The sixth edition of Montreal's Atwater Christmas Village is serving up seasonal cheer in the heart of the Sud-Ouest. Without a doubt one of the most festive spots in the city, the village consists of dozens of small huts in a European holiday market-style arrangement.
Visitors can browse the creations of local artisans, grab some mulled wine, churros, crêpes or waffles and even catch some free performances.
This year, the Atwater Christmas Village will host concerts, choruses, DJs and circus acts. Santa will be back in his yurt to greet families.
As in previous years, "soirées gourmandes" will take place every Friday: "La Montréal Raclette Party" on November 26, "Noël en Alsace" on December 3, "Noël au soleil" on December 10 and "Noël à la cabane" on December 17.
Jean-Talon Market will host a market covering an area twice the size of its inaugural edition in 2020. It opens on November 27.
The Grand Marché de Noël de Montréal is also making its grand return to the Quartier des Spectacles after a yearslong absence. Open since November 20, it features an Alsatian village and, of course, a huge Christmas tree at its centre.
It's a Christmas miracle! The STM, Montreal's transit authority, has finally released its much-wanted ugly Christmas sweater after huge demand for it last year.
According to a press release, "After a show-stopping debut last year, the STM sweater is back, now available for the first time in the STM online store."
[Brrrace yourself!] For some, the sight of the first snow is exciting, for others it makes you want to hibernate until spring. Either way, the cold season brings its share of unforeseen events on the road. If you have to go out, be careful and plan your trips.pic.twitter.com/K8pXpT1mid
Last year, the sweater took the town by storm after the STM presented it as a prize for a contest. With only a limited quantity available, folks looked on in envy at the contest winners and their snazzy new ugly Christmas sweaters.
Along with the sweater, the STM also remade the metro map with hilarious Franglais holiday names like Aca-Dinde (Acadie) and Côte-Ver-Tuque (Côte-Vertu). This holiday-themed map adorns the front of the sweater.
The STM describes the garment as a "long-sleeve, crew-neck fleece sweater" with "a map of the Montréal métro decked with fun and festive versions of each station name, making it the perfect attire for any holiday party, virtual or in person."
But don't wait until the holidays, because this sweater is sure to sell out fast! The STM has only released a limited quantity.
For each sweater purchased, the STM has promised to "donate $10 to the STM generosity campaign," which partners with Centraide of Greater Montreal, the Canadian Red Cross, Réchaud-Bus and HealthPartners-Quebec.
The sweater is available only at the official online STM store and is priced at $39.99 plus tax.
Quebec-born actress Caroline Dhavernas will become the personality of the REM. According to a news release, she's perhaps best known for her work on TV series Les beaux malaises and Mary Kills People and movies De père en flic 2 and Hochelaga, terre des âmes.
Dhavernas is also the daughter of Michèle Deslauriers, the actress who voices STM metro announcements.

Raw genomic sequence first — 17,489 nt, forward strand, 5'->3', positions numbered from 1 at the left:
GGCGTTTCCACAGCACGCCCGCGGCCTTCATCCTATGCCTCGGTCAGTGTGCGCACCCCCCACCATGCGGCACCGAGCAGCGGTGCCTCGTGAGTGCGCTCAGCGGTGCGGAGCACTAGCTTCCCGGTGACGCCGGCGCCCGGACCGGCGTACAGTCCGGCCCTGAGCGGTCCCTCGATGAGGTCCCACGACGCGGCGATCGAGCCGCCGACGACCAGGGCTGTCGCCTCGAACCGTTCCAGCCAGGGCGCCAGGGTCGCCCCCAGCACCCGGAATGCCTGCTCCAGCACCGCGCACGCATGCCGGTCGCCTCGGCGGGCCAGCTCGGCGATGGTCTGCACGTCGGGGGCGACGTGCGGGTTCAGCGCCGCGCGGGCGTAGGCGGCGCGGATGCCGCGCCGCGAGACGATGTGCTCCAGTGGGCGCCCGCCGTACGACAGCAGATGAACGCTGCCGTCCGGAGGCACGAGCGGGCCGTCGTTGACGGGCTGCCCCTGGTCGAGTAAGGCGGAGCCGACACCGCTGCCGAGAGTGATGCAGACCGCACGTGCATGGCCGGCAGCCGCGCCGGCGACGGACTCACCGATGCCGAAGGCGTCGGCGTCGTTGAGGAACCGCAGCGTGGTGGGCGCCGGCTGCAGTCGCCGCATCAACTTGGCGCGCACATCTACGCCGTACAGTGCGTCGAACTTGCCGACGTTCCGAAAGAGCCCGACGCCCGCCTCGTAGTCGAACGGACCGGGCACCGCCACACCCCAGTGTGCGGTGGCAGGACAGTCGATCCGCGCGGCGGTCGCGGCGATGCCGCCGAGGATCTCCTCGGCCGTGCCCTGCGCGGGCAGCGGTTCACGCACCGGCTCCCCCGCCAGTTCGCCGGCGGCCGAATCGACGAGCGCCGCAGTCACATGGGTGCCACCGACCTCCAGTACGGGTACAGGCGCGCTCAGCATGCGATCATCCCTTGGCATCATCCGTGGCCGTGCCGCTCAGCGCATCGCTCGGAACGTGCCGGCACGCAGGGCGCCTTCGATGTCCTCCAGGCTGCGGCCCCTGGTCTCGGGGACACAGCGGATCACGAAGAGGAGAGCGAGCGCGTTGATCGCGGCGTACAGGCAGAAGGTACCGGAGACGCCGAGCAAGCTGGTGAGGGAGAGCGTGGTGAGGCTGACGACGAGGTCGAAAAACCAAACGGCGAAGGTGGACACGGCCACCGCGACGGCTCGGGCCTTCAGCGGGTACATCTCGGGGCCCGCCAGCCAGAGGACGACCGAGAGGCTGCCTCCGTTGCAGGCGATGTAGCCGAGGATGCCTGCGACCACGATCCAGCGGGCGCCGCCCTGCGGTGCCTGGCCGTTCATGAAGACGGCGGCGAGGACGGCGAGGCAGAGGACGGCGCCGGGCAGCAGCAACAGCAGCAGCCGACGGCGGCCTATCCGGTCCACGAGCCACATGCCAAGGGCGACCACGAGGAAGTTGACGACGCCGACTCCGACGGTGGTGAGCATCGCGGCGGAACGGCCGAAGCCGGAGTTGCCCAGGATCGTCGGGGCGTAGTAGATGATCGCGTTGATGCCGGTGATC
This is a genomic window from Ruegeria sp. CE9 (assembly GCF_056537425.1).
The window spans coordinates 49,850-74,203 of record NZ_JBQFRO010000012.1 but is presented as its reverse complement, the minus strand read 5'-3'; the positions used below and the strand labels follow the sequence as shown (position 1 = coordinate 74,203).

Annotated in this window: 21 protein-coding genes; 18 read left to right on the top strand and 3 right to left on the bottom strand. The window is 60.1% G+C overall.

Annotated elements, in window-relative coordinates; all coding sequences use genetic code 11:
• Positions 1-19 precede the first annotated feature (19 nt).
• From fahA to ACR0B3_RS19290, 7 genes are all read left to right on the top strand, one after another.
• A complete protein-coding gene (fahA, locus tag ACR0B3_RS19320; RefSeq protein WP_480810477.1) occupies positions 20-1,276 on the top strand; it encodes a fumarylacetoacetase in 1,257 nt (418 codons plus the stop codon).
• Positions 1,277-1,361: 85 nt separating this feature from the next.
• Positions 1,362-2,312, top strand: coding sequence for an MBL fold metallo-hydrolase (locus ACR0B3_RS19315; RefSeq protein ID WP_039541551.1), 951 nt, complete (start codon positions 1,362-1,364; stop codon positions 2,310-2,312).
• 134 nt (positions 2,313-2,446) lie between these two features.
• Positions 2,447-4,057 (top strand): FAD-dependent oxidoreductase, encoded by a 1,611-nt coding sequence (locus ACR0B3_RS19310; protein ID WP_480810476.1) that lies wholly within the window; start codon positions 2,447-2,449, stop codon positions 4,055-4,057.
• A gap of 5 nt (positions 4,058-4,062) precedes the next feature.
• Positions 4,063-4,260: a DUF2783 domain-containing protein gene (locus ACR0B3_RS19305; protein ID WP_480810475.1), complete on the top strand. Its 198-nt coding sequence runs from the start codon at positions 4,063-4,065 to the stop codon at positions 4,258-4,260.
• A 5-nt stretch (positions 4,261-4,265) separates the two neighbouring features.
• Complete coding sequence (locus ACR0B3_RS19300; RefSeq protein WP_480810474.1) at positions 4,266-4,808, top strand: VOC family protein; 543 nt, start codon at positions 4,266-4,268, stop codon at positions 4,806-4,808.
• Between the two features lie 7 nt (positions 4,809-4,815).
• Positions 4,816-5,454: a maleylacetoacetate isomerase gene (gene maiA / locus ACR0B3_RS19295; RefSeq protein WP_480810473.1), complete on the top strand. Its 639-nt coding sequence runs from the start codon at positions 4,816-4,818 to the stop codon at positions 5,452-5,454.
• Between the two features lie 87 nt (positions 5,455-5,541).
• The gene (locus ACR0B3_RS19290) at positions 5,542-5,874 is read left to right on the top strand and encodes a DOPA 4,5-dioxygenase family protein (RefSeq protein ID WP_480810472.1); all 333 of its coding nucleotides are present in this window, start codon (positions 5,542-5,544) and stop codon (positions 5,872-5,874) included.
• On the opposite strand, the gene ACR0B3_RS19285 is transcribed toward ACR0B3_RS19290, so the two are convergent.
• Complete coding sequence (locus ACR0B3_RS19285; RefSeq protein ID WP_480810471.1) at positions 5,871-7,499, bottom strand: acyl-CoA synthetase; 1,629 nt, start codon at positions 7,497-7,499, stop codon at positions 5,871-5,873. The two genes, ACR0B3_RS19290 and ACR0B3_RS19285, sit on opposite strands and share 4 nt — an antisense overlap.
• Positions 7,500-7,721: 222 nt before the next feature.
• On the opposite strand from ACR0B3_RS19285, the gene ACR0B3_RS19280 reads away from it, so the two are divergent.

Dhavernas' voice was chosen for the REM following a public vote. Out of three then-anonymous options, her voice won out with 14,200 votes.
"Without knowing it, the public voted for a voice that echoed that of the Métro de Montréal," the REM said in the release.
In a promotional video, Dhavernas said she thought "it'd be really funny" if Montrealers ended up choosing her voice.
"Now that it worked out, I can't believe it," she continued. "Because when I take the metro with my daughter, I tell her that she's hearing her grandma's voice and that when we'll take the REM, we'll hear my voice."
She said that when she went into the audition to be the voice of the REM, she was still recovering from a sinus infection and tried to vocalize from her stomach instead of her nose to compensate.
"I have to admit that even I could barely recognize myself when I was listening to it on the website during the vote since my voice was slightly different because of the sinus infection."
The first branch of the REM is set to start rolling in 2022.
A viral video shows someone collapsing on the Montreal metro after getting caught between closing train doors at Lionel-Groulx station. Metro passengers rush to the person's aid, eventually moving them to a seat as one person calls on someone to pull the train's emergency lever.
But the act was a stunt.
"Vroom Vroom," the person in the video, @vroom_vroom514 on Instagram, told MTL Blog that they staged the incident to see how metro riders would react to such an emergency.
The video managed to rack up over 57K views in the 24 hours after it first appeared on the @vroom_vroom514 account.
"I did it because since COVID like everybody is by himself and I want to see if people will help me," they told MTL Blog.
About a dozen passengers seem to offer help in the video.
While the Instagrammer feigned unconsciousness on the ground, one commuter rushed to help them, asking if they were alright while trying to shake them awake. They even seem to check the prankster's pulse.
"Vroom Vroom" was curious to see "if people would care about a random person."
The viral video has recieved a lot of negative social commentary on social media platforms.
As for the STM's view on the matter, they told MTL Blog "this video already received much more exposure than it deserved and we do not wish to bring any more attention to it. There is nothing positive about faking an health emergency, needlessly worrying métro clients and damaging our rolling stock."
This isn't the first stunt on the Instagram page, which has a following of 22,000 people.